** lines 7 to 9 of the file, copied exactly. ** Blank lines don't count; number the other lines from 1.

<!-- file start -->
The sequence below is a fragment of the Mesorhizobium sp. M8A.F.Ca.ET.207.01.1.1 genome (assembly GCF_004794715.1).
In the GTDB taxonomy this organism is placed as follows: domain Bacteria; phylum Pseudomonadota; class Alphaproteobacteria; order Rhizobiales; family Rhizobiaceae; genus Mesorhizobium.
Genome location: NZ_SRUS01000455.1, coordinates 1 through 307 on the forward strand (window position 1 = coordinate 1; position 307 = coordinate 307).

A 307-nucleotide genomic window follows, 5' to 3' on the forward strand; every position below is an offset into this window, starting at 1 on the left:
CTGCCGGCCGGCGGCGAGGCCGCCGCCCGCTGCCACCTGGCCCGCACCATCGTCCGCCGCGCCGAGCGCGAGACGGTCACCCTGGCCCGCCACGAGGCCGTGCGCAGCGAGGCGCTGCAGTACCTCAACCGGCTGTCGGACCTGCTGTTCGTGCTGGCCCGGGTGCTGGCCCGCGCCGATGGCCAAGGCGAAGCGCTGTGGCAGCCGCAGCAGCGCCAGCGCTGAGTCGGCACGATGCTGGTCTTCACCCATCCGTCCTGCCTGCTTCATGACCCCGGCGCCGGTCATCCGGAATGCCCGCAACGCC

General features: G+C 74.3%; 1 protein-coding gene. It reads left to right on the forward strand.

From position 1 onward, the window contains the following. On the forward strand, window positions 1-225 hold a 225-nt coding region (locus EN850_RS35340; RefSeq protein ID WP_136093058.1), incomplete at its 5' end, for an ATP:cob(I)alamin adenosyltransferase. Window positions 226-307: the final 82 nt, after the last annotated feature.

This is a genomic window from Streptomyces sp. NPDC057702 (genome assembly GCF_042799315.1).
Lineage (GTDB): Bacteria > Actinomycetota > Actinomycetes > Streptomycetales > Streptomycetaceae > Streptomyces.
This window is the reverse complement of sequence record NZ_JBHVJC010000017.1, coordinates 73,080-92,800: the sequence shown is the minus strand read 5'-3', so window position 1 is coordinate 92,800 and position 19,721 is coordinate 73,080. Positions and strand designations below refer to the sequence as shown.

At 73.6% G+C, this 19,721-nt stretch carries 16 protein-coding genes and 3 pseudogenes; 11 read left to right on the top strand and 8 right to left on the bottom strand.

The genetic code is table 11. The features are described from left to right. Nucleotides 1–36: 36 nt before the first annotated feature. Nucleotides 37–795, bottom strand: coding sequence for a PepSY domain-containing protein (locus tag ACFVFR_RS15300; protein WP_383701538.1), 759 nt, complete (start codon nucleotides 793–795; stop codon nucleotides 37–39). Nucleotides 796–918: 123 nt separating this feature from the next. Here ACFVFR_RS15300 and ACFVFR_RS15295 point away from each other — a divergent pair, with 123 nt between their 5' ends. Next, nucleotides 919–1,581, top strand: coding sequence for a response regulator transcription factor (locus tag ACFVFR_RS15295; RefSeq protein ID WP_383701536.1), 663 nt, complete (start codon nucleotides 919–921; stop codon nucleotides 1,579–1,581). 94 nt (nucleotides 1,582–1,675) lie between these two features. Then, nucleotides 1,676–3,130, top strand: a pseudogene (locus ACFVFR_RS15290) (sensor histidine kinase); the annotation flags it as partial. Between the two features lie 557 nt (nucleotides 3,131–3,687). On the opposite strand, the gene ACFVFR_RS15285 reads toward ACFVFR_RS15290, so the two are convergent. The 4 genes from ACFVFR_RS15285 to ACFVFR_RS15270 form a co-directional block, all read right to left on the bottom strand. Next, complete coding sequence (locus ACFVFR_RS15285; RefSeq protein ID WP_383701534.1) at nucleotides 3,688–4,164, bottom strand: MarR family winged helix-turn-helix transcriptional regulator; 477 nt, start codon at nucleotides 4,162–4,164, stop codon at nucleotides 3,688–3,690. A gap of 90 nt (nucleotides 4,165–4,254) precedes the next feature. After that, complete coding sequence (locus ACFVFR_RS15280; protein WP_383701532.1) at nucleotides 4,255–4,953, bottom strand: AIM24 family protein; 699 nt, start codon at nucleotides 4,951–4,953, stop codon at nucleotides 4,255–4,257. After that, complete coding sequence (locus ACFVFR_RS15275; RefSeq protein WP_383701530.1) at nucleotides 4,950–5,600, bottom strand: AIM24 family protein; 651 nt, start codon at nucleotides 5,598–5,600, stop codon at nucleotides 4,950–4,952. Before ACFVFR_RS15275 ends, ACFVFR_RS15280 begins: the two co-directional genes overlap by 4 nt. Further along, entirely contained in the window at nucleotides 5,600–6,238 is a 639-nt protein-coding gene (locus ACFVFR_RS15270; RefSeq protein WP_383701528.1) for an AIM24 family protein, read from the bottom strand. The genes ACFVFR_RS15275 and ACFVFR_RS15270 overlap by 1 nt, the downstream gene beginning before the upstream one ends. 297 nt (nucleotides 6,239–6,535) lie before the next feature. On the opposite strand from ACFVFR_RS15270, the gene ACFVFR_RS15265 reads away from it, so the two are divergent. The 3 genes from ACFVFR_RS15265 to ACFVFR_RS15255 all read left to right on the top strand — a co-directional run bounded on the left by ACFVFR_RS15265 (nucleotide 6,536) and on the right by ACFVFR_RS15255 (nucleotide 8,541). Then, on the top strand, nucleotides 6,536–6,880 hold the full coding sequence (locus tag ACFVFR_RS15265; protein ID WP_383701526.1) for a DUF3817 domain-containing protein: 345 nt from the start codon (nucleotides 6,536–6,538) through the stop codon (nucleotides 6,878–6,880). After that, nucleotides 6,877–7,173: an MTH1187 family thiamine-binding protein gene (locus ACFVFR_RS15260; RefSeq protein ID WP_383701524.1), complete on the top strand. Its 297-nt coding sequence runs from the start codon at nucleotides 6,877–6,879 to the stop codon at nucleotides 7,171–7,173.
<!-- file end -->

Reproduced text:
From position 1 onward, the window contains the following. On the forward strand, window positions 1-225 hold a 225-nt coding region (locus EN850_RS35340; RefSeq protein ID WP_136093058.1), incomplete at its 5' end, for an ATP:cob(I)alamin adenosyltransferase. Window positions 226-307: the final 82 nt, after the last annotated feature.

This is a genomic window from Streptomyces sp. NPDC057702 (genome assembly GCF_042799315.1).
Lineage (GTDB): Bacteria > Actinomycetota > Actinomycetes > Streptomycetales > Streptomycetaceae > Streptomyces.